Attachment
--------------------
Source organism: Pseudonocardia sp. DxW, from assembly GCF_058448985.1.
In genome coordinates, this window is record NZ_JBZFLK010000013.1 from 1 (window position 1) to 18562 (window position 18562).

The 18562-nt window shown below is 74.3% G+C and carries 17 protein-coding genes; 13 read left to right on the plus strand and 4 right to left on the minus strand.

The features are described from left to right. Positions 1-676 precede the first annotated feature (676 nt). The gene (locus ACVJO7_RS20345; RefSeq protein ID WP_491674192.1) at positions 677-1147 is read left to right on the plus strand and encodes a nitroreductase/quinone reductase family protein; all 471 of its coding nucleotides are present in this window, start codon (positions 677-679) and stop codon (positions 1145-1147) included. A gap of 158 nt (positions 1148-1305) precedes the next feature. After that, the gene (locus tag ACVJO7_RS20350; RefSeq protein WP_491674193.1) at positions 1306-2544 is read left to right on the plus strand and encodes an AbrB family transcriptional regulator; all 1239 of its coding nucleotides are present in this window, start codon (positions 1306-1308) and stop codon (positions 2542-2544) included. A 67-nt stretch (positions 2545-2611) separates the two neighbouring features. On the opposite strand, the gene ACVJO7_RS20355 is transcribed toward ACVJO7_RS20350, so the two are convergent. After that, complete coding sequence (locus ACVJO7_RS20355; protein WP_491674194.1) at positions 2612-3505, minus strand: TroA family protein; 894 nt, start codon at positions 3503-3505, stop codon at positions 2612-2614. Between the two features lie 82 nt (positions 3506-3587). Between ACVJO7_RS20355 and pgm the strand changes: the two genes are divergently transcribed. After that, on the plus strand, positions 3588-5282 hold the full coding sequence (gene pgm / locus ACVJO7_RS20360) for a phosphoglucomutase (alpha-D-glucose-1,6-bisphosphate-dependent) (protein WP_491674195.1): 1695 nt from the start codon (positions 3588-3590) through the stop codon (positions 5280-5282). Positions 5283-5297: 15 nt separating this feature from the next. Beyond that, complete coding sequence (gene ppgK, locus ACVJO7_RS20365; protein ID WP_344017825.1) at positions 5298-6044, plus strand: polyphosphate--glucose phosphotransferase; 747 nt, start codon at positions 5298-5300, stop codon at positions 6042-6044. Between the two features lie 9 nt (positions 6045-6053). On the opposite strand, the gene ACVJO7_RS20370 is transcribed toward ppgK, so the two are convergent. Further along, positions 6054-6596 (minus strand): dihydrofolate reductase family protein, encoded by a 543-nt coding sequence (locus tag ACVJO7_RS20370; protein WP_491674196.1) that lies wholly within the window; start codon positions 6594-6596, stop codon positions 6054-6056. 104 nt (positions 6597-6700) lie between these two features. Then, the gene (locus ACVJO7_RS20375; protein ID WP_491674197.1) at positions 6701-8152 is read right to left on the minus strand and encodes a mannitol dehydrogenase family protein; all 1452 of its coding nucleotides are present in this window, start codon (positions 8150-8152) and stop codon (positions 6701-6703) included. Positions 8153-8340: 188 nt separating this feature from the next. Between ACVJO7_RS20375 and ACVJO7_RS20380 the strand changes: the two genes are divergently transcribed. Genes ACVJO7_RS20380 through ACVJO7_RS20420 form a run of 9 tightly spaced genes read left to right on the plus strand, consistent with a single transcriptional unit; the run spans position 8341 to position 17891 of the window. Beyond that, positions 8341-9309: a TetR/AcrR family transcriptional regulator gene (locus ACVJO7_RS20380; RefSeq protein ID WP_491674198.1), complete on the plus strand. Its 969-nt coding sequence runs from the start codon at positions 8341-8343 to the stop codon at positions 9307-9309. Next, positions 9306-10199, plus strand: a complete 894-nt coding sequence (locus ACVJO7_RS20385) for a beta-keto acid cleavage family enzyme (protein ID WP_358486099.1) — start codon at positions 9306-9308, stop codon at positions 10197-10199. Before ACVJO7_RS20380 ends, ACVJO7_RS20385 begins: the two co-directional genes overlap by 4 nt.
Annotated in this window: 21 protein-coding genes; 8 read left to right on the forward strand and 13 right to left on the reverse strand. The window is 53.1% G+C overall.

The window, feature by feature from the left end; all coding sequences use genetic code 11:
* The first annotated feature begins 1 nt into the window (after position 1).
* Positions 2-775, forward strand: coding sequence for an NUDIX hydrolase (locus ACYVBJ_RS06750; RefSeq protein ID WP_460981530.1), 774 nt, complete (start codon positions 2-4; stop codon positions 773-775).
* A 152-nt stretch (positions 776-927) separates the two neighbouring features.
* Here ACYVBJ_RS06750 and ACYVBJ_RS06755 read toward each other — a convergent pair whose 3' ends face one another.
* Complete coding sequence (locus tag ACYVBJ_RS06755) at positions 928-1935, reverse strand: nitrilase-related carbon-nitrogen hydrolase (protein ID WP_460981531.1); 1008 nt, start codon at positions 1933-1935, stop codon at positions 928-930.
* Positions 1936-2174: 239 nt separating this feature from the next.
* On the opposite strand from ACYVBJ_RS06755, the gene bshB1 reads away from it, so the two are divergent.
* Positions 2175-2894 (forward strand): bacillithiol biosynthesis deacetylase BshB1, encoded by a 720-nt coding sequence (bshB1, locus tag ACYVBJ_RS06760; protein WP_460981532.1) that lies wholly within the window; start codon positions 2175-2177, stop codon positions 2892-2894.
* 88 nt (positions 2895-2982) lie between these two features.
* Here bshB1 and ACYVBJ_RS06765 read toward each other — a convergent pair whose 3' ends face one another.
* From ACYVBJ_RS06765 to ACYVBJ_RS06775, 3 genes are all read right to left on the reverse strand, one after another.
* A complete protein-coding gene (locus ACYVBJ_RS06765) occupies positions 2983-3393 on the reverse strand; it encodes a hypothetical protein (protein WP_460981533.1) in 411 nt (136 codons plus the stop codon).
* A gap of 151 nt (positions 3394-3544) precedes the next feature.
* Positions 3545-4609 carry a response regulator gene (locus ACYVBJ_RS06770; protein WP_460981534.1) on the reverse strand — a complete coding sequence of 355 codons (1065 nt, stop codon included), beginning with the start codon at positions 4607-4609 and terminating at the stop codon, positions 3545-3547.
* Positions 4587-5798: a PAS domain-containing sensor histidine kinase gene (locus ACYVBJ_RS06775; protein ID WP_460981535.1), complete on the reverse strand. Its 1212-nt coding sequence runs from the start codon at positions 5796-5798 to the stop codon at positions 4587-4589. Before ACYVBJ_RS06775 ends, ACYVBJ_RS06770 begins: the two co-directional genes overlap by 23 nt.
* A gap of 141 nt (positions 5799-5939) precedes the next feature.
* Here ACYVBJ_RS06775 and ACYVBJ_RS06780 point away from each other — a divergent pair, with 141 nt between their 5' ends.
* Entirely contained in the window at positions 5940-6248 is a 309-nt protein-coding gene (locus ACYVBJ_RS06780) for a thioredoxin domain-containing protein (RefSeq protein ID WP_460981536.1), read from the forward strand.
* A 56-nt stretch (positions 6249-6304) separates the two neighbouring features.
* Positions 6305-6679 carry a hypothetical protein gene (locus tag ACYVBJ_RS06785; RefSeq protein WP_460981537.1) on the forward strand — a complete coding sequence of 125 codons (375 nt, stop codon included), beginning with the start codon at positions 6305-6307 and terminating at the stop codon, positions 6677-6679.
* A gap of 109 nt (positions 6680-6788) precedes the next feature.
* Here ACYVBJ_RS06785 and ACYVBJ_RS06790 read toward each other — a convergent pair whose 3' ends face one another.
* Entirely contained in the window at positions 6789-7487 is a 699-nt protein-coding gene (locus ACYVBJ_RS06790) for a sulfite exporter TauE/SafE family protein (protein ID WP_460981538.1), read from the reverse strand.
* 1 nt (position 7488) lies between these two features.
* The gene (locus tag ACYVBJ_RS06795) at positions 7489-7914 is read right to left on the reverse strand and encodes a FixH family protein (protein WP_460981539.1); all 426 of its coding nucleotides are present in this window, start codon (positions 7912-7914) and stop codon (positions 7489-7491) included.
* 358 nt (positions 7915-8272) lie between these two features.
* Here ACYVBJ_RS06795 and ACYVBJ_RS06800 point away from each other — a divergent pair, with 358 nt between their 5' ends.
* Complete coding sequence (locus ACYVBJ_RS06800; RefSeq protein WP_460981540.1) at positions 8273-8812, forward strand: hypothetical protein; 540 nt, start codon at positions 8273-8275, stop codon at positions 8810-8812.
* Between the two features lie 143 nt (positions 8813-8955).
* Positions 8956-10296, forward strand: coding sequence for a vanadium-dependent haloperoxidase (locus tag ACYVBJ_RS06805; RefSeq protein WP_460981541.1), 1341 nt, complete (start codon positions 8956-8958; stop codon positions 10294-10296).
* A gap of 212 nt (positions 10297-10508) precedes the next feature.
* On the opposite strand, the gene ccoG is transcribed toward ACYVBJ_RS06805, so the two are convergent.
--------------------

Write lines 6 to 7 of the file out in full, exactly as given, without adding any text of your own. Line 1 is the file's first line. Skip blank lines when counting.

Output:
The window, feature by feature from the left end; all coding sequences use genetic code 11:
* The first annotated feature begins 1 nt into the window (after position 1).